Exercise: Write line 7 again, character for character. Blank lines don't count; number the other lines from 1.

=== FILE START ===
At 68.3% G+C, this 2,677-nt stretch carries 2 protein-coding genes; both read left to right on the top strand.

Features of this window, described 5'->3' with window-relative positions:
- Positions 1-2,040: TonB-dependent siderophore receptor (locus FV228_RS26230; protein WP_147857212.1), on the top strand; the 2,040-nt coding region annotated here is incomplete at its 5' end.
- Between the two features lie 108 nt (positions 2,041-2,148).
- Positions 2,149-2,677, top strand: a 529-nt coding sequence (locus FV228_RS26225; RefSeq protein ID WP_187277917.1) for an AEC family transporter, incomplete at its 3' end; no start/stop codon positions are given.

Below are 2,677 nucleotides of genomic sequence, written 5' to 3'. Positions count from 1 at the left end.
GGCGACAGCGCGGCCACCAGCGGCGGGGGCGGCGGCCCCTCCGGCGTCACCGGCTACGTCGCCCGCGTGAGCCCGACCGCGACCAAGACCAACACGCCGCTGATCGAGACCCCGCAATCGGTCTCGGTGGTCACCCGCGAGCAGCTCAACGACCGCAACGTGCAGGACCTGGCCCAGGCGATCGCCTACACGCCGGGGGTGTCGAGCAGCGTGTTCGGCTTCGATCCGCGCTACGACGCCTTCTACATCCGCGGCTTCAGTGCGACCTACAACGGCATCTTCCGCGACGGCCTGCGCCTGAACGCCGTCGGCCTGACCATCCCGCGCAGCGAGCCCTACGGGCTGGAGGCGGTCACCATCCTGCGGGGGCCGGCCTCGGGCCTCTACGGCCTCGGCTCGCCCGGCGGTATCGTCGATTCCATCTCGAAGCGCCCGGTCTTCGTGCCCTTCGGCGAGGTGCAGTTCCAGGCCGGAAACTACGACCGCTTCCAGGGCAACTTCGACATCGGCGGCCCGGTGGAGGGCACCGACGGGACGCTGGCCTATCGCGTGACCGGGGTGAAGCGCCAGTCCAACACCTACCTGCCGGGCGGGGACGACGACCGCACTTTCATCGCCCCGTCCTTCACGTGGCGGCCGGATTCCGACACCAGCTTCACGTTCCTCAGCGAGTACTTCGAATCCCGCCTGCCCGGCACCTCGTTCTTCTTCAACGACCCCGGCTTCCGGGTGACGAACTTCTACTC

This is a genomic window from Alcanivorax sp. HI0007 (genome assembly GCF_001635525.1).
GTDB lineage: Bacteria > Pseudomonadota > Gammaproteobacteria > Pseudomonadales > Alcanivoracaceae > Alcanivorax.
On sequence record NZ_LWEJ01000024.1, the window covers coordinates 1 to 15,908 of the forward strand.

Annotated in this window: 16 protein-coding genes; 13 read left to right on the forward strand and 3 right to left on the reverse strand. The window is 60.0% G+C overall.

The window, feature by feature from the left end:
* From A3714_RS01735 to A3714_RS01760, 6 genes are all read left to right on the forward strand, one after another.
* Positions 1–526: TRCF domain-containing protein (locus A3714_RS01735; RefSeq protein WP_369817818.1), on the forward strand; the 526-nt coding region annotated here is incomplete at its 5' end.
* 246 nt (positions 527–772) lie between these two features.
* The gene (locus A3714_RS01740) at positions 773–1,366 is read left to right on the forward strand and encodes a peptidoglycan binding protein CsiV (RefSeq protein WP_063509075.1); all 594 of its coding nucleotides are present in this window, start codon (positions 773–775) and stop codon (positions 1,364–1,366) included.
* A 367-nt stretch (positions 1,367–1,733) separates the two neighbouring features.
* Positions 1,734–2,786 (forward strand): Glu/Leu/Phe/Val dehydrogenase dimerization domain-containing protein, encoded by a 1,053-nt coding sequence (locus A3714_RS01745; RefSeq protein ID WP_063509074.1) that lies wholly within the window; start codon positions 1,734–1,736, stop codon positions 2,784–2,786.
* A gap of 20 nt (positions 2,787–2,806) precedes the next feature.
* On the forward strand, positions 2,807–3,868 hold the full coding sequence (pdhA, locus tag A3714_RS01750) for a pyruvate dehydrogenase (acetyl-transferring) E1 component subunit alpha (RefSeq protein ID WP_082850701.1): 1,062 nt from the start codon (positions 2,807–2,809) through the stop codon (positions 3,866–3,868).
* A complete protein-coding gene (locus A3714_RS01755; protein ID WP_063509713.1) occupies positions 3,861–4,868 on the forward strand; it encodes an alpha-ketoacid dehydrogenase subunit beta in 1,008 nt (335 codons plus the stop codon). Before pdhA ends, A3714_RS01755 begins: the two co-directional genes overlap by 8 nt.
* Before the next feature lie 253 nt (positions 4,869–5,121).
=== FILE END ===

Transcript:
GGCGACAGCGCGGCCACCAGCGGCGGGGGCGGCGGCCCCTCCGGCGTCACCGGCTACGTCGCCCGCGTGAGCCCGACCGCGACCAAGACCAACACGCCGCTGATCGAGACCCCGCAATCGGTCTCGGTGGTCACCCGCGAGCAGCTCAACGACCGCAACGTGCAGGACCTGGCCCAGGCGATCGCCTACACGCCGGGGGTGTCGAGCAGCGTGTTCGGCTTCGATCCGCGCTACGACGCCTTCTACATCCGCGGCTTCAGTGCGACCTACAACGGCATCTTCCGCGACGGCCTGCGCCTGAACGCCGTCGGCCTGACCATCCCGCGCAGCGAGCCCTACGGGCTGGAGGCGGTCACCATCCTGCGGGGGCCGGCCTCGGGCCTCTACGGCCTCGGCTCGCCCGGCGGTATCGTCGATTCCATCTCGAAGCGCCCGGTCTTCGTGCCCTTCGGCGAGGTGCAGTTCCAGGCCGGAAACTACGACCGCTTCCAGGGCAACTTCGACATCGGCGGCCCGGTGGAGGGCACCGACGGGACGCTGGCCTATCGCGTGACCGGGGTGAAGCGCCAGTCCAACACCTACCTGCCGGGCGGGGACGACGACCGCACTTTCATCGCCCCGTCCTTCACGTGGCGGCCGGATTCCGACACCAGCTTCACGTTCCTCAGCGAGTACTTCGAATCCCGCCTGCCCGGCACCTCGTTCTTCTTCAACGACCCCGGCTTCCGGGTGACGAACTTCTACTC